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Memphis plans send-off for 'King of the Blues'

Memphis plans send-off for 'King of the Blues' Memphis plans send-off for 'King of the Blues'

Memphis, Tennessee, where guitar legend B.B. King started his career, will mourn the late King of the Blues with a procession next week before his burial in his native Mississippi, AFP reports.

The city announced a concert next Wednesday followed by a procession down Beale Street -- the downtown strip famous for its blues clubs -- where B.B. King derived his stage-name.

"B.B. King and Memphis had a long-time love affair, so it's only fitting that the city mark his life on Beale Street," Mayor A.C. Wharton said in a statement.

King's hearse will then travel some 250 kilometers (150 miles) south to the Mississippi Delta, where he grew up, and will be buried on May 30 near the museum bearing his name in the town of Indianola.

Born in poverty and working cotton fields, Riley B. King mastered the guitar and entered the business after traveling to Memphis and working for radio stations.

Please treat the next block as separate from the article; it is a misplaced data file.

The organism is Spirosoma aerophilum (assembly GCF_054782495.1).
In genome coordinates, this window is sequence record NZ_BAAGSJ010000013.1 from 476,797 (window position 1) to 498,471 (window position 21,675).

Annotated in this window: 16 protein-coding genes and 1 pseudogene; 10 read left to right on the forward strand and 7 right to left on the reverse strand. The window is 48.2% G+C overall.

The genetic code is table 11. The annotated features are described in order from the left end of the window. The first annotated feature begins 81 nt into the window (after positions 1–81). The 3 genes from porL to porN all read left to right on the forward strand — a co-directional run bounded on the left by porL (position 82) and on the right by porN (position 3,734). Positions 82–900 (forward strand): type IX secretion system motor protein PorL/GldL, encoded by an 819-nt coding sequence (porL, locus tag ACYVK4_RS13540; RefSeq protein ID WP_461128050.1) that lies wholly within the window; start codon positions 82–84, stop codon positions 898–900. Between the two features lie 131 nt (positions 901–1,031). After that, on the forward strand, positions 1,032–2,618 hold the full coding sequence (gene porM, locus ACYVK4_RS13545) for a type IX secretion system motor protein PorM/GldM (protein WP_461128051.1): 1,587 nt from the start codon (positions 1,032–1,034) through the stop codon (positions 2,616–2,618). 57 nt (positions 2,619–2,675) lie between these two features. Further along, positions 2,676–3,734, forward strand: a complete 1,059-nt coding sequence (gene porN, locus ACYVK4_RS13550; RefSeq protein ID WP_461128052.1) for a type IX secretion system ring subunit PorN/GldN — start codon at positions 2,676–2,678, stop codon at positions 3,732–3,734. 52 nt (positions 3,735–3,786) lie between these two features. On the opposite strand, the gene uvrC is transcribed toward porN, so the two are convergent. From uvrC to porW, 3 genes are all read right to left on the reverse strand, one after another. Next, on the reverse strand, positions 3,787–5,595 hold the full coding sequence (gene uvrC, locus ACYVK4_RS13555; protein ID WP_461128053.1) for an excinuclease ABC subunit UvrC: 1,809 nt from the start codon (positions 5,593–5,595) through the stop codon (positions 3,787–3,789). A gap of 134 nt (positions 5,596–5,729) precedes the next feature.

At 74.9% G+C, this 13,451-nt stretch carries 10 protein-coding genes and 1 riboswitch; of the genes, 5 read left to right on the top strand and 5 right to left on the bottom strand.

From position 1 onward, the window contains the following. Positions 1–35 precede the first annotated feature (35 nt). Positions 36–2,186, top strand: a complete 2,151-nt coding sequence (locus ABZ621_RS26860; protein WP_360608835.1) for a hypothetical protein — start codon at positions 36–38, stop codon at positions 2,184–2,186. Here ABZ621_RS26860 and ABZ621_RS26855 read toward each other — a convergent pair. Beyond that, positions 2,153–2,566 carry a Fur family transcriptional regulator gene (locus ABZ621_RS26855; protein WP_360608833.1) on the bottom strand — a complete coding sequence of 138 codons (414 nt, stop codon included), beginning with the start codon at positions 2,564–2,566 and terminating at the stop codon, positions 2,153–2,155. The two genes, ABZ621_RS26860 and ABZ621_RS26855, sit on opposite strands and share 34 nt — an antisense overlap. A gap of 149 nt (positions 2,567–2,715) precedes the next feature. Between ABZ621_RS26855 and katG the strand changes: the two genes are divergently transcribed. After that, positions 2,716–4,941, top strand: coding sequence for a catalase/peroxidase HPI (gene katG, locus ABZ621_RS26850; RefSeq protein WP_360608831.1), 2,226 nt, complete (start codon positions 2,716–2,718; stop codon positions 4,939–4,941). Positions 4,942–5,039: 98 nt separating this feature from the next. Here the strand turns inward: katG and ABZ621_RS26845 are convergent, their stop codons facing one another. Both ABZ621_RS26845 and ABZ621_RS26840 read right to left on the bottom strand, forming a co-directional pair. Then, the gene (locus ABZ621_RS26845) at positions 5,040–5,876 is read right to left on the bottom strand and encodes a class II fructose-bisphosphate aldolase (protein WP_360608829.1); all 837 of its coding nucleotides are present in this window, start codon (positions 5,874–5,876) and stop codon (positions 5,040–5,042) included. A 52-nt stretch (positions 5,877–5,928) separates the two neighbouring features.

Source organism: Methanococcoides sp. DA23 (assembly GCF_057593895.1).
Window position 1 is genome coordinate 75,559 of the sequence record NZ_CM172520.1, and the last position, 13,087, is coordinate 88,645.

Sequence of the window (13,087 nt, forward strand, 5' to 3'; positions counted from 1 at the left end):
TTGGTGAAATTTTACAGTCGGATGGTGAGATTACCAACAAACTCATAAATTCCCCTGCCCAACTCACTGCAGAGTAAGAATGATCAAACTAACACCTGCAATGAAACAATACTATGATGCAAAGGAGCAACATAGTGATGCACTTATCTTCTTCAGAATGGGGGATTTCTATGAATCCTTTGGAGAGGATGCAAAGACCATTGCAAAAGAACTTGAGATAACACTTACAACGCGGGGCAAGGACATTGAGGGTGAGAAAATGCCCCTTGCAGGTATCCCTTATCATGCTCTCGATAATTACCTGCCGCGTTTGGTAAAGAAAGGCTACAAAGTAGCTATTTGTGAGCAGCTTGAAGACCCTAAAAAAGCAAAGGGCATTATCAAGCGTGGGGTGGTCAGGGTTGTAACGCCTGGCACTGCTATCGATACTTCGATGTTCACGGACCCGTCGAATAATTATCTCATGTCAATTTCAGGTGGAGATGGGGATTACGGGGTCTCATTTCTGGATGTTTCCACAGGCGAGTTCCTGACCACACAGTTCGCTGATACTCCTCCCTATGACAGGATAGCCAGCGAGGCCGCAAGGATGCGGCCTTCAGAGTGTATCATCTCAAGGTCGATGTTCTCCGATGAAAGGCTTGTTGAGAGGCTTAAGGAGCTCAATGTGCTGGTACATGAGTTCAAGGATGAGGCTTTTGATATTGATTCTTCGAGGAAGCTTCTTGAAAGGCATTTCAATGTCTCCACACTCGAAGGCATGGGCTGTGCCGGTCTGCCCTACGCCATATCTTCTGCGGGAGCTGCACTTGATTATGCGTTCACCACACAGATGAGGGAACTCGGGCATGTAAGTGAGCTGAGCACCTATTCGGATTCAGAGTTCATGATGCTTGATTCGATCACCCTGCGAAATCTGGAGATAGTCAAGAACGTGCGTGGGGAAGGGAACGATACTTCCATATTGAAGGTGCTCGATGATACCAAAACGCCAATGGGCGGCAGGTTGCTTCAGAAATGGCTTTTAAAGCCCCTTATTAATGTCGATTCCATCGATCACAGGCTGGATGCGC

He became known as the Beale Street Blues Boy, which eventually became B.B. King.

For decades, King played shows almost every night, becoming the premier ambassador for the blues -- the music genre that emerged from African American spirituals in the Deep South.

King died at age 89 on May 14 in Las Vegas, where he kept his residence amid constant touring ended only last year.

A wake is also planned Friday in Las Vegas before his body heads to Memphis.

The B.B. King Museum and Delta Interpretive Center opened in 2008 to showcase artifacts from the legendary guitarist, as well as the cultural heritage of the Mississippi Delta.

The final resting place could turn the museum into even more of a tourist draw.

Elvis Presley was buried at his Graceland estate, which draws some 500,000 visitors a year and is by far the biggest tourist attraction in Memphis.

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